Bikers rumble into Milwaukee
Robert Geiser, for instance, drove to Janesville from the Milwaukee area just so he could drive back to Milwaukee with a group of riders for the Harley-Davidson 105th anniversary celebration.
Friday morning, he gathered with a group of 75 riders who streamed into the Kutter Harley-Davidson/Buell dealership at 3223 N. Pontiac Drive.
Lead riders would take the bikers into Milwaukee and various stops there.
Geiser, 65, Sussex, traveled about an hour to Janesville rather than the 20 minutes from his home into Milwaukee.
“I like to travel in a group once in a while” but doesn’t often get the opportunity, he said.
“Half the fun is riding to the event, especially in a large group,” said Lucy Anderson, events director/advertising manager at Kutter.
Many of the riders who gathered in the parking lot Friday were from outside Wisconsin.
The thrill is the camaraderie, the sound of the bikes, the smells of the countryside and the feel of the wind, they said.
Bobby Strickland, 61, came from South San Francisco, Calif. For him, the journey was more about the ride than the destination. He was looking forward to rumbling into Milwaukee in a group.
Maurice May, 59, and his brother Rex May, 60, left Missouri on Thursday and are staying in a Janesville motel.
“It’s more the open road, the bikers, the scenery and the smells,” Rex May said. “That’s what you miss when you travel by car.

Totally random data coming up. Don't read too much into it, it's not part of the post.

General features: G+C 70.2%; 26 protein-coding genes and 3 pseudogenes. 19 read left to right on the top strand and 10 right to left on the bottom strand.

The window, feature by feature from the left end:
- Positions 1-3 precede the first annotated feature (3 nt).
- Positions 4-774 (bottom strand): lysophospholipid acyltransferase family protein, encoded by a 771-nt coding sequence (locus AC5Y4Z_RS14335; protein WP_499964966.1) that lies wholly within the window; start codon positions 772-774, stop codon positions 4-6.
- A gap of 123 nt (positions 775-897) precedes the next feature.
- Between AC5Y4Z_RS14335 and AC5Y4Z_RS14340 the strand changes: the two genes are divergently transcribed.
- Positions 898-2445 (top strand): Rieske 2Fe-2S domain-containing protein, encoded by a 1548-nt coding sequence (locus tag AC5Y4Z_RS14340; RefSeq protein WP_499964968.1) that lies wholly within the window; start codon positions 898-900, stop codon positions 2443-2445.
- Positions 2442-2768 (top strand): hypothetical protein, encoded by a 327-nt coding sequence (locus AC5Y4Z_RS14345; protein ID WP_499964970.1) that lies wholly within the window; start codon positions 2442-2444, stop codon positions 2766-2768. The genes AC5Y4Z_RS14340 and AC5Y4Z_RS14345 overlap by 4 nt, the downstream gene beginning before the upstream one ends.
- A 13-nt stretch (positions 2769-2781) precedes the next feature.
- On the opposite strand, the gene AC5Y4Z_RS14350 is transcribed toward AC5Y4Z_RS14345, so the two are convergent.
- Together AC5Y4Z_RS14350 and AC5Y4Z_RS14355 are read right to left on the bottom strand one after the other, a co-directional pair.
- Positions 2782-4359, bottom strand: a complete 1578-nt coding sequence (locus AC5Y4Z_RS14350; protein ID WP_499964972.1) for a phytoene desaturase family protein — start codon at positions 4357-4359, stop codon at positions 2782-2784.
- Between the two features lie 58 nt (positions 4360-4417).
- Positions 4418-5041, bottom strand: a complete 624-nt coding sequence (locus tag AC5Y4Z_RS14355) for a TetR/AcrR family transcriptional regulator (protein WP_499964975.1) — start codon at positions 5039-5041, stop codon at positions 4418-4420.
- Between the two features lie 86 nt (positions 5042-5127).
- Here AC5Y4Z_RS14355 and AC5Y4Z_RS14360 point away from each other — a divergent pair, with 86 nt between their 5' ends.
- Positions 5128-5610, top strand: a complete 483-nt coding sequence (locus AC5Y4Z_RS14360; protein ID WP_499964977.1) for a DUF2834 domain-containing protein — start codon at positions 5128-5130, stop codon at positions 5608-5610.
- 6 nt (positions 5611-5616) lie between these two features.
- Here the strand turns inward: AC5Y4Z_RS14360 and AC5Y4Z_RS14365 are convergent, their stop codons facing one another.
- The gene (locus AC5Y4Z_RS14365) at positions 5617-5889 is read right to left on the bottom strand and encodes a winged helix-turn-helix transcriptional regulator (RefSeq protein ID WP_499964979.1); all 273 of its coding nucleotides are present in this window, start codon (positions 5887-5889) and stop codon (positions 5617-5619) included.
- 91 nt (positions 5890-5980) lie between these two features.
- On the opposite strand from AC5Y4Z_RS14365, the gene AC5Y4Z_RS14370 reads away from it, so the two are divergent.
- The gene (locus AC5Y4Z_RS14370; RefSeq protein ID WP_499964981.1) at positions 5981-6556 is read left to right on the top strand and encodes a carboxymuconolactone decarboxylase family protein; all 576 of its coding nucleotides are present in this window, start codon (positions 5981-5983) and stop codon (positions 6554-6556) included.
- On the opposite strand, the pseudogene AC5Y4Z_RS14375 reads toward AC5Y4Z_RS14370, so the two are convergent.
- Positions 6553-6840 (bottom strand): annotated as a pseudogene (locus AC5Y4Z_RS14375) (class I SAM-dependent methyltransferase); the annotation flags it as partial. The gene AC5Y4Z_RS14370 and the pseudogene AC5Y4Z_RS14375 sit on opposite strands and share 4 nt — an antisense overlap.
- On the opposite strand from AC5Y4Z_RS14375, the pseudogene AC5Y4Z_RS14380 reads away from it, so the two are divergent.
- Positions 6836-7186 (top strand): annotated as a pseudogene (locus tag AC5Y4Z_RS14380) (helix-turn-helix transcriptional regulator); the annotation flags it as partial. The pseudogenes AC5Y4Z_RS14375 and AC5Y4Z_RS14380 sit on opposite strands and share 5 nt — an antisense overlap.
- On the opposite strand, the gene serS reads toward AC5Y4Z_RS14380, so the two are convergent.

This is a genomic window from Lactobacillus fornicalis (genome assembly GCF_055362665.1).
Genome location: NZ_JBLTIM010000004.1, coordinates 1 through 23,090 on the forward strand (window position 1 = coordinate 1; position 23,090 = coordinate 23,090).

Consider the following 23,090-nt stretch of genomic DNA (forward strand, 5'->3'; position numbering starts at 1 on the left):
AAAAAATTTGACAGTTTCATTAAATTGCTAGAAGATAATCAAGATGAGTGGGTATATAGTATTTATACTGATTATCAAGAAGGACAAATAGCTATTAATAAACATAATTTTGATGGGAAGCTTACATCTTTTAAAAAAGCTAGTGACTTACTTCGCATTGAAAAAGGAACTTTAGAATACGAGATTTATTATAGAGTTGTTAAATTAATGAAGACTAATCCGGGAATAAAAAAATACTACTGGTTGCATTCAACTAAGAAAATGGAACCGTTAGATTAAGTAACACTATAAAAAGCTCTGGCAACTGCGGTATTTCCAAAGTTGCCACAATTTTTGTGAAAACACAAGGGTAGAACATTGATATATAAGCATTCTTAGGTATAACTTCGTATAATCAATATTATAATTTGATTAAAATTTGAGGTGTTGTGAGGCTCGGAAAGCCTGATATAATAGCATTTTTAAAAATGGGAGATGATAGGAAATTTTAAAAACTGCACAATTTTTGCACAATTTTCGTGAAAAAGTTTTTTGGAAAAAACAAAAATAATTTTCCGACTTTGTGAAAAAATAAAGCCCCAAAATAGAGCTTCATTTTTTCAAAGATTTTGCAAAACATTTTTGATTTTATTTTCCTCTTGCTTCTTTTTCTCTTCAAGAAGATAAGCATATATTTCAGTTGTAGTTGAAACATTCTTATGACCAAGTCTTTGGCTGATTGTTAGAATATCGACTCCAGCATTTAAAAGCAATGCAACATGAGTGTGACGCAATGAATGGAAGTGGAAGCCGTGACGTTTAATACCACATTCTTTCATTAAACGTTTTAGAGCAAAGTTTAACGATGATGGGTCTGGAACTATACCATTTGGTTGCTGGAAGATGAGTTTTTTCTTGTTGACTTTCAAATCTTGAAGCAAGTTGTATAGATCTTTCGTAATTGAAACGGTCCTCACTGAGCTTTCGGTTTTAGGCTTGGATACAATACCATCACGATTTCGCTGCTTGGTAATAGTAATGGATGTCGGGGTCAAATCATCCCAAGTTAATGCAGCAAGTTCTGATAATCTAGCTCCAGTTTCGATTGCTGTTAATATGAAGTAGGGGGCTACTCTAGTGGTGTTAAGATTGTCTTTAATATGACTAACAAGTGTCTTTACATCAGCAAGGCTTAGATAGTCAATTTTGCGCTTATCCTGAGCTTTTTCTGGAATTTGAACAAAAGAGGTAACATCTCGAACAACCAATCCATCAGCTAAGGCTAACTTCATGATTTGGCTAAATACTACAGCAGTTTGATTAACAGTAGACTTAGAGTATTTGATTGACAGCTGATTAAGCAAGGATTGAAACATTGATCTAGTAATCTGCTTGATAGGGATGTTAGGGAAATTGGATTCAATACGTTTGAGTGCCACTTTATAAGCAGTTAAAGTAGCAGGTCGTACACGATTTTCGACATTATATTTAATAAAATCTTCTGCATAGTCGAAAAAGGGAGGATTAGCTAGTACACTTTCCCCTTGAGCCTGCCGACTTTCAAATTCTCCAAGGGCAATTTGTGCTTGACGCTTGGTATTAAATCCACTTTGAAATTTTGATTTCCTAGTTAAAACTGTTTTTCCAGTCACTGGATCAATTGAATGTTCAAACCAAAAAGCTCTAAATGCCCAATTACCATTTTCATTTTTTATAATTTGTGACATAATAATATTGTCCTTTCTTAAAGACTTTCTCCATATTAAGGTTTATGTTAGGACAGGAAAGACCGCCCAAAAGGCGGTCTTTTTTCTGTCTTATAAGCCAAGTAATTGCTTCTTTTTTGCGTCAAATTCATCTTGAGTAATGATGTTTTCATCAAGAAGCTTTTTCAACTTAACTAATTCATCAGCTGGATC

“The bike gives you all that,” he said.
The brothers ride the back roads and avoid the Interstate as much as possible.
Steve Lake, 62, came from Thailand. He stayed in Rockford, Ill., Thursday night and drove to Kutter on Friday morning to ride into Milwaukee.
His reason was not to drive in with a group, something he normally doesn’t enjoy. Rather, he is unfamiliar with Milwaukee.
Mike Carravetta, 54, Janesville, was driving into Milwaukee “just for fun.”
He enjoys the rumble of riding in a group.
“All the bikes—It’s like riding on a rocket ship,” he said with a smile.
Randy Vandiver, 60, Janesville, enjoys the camaraderie and ease of a group ride.
“People kind of open up for a whole lot of bikes,” he said.
It’s a lot more fun than riding in alone, he said.
Some of Friday morning’s group would return to Janesville and their homes or motels, possibly stopping at Kutter’s celebration.
Robert Geiser figures once in Milwaukee he would check out some of the bikes on display and then head home. He said he probably wouldn’t even hang around for some of the big music acts.
But he already would have had his kick for the day: riding into town with his compadres.